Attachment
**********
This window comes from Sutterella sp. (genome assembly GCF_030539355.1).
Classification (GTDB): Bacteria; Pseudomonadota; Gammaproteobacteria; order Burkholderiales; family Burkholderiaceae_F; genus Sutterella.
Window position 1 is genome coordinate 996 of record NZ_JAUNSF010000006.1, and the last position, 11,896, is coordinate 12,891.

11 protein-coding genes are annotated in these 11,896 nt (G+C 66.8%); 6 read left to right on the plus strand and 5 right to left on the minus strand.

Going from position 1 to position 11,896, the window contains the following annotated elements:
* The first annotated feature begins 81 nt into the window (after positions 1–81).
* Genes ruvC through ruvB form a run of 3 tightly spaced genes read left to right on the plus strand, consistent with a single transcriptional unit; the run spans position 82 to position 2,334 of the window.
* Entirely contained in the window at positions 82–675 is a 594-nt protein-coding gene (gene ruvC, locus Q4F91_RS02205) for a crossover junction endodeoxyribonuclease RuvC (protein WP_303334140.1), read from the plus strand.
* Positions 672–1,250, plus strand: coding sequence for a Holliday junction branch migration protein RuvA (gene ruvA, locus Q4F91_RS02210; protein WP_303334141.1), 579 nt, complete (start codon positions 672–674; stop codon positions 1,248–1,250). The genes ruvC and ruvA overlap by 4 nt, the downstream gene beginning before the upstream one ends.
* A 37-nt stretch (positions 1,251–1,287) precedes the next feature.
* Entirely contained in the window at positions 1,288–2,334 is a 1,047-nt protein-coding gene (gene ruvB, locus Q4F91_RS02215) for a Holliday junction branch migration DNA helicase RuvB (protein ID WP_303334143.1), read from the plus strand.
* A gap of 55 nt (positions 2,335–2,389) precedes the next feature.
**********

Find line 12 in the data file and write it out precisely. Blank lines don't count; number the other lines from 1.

* A gap of 55 nt (positions 2,335–2,389) precedes the next feature.